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Should You Refinance Federal Student Loans?

ALERT: PSLF Time-Limited Waiver Opportunity

On Oct. 6, 2021, the U.S. Department of Education (ED) announced a time-limited waiver opportunity to its PSLF program rules. Under the time- limited waiver opportunity, borrowers could receive credit for past payments which would not have been previously classified as qualifying payments or instances in which payments were not made, specifically, servicemembers who were advised to put their loans in a deferment or forbearance status and did not make payments while on active duty.  The months the borrower spent on active duty can be counted toward the PSLF.

Borrowers will need to submit a PSLF form—the single application used for a review of employment certification, payment counts, and processing of forgiveness—on or before October 31, 2022 to have previously ineligible payments counted.

The time- limited waiver essentially waives all requirements except the employment requirement. If you have Federal Family Education Loans (FFEL) or Perkins loans, you will still be required to consolidate your loan with a Direct Consolidation Loan by Oct. 31, 2022. However, any payments made on your federal student loans, under any repayment plan (partial, full, or late), on any FFEL, Perkins, or Direct Loan, will count towards your 120 qualifying payments.

Under the new time-limited waiver, you need to have been employed or are currently employed by an eligible employer (government, 501(c)(3) not-for-profit, or other not-for-profit organization which qualifies), and working full-time. You can still qualify for the full-time requirement if you are working multiple part-time jobs (that totals at least 30 hours per week) with eligible employers. For more information on which employers meet PSLF Program requirements visit the PSLF Help Tool.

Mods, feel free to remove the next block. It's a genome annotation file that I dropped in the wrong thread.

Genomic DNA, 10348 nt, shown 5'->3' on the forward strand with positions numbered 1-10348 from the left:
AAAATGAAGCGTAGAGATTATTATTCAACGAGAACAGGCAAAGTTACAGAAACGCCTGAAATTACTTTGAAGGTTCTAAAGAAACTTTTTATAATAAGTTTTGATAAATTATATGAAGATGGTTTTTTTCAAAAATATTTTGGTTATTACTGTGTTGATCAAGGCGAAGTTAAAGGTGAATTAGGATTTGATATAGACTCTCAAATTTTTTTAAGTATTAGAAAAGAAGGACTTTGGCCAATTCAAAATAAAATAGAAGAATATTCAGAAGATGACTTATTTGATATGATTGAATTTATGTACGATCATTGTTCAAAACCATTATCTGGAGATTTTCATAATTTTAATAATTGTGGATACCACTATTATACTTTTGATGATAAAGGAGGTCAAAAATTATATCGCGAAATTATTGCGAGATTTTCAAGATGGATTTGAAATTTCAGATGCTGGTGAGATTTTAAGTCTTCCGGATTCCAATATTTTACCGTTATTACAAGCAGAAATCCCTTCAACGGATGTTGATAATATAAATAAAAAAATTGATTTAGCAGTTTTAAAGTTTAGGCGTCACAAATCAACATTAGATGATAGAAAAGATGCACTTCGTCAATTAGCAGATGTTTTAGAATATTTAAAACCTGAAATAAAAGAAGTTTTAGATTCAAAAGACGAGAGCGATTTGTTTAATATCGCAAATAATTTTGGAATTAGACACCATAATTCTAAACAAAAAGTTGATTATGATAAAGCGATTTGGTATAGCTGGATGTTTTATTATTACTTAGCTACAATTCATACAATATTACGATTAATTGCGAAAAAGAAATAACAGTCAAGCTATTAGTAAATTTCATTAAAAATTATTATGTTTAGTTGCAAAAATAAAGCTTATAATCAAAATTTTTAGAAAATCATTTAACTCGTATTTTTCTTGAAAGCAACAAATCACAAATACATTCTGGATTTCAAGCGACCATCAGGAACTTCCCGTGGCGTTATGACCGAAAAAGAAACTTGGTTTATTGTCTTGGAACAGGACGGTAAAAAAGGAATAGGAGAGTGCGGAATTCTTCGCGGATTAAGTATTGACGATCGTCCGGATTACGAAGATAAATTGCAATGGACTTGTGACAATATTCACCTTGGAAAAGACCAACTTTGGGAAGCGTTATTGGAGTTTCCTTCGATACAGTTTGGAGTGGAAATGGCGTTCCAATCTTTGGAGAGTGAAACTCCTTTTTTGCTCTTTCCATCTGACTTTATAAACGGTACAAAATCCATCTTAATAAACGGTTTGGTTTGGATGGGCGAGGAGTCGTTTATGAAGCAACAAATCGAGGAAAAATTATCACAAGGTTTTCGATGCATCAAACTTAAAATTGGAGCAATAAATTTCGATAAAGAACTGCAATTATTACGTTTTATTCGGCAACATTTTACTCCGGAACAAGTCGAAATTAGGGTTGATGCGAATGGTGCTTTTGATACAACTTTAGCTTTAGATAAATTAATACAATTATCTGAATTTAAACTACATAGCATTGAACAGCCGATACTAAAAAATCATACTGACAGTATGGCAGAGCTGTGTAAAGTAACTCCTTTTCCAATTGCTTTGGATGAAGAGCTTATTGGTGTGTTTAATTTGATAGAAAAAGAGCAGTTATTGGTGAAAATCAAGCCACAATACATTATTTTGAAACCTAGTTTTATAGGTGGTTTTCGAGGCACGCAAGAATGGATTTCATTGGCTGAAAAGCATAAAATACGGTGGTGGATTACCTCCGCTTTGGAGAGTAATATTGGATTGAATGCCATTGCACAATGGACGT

Nothing is more exciting than finding out you’ve been accepted to college. Almost immediately visions of achieving your dreams being to form.  Unfortunately, shortly after the excitement of getting into your dream school, the realities of paying for college begin to settle in.

For many students, paying for college means student loans. The largest provider of student loans is the U.S. Department of Education. After students complete the government form called a FAFSA® (Free Application for Financial Student Aid) to determine financial aid options, many accept the federal student loan offered.

The interest rates on federal student loans are non-negotiable, as they are set by Congress.  Students have no alternative but to accept whatever rate is approved for each school year they borrow (students repeat the borrowing process for each year they attend school). Upon graduation from college (plus a 6-month grace period period) the first monthly student loan payments become due.

If not paid attention to carefully, a federal student loan borrower can be caught off guard by just how much debt has accumulated while pursuing an education. If you find that this is you, don’t fret, there are options such as income-driven repayment, student loan forgiveness, loan consolidation or even refinancing.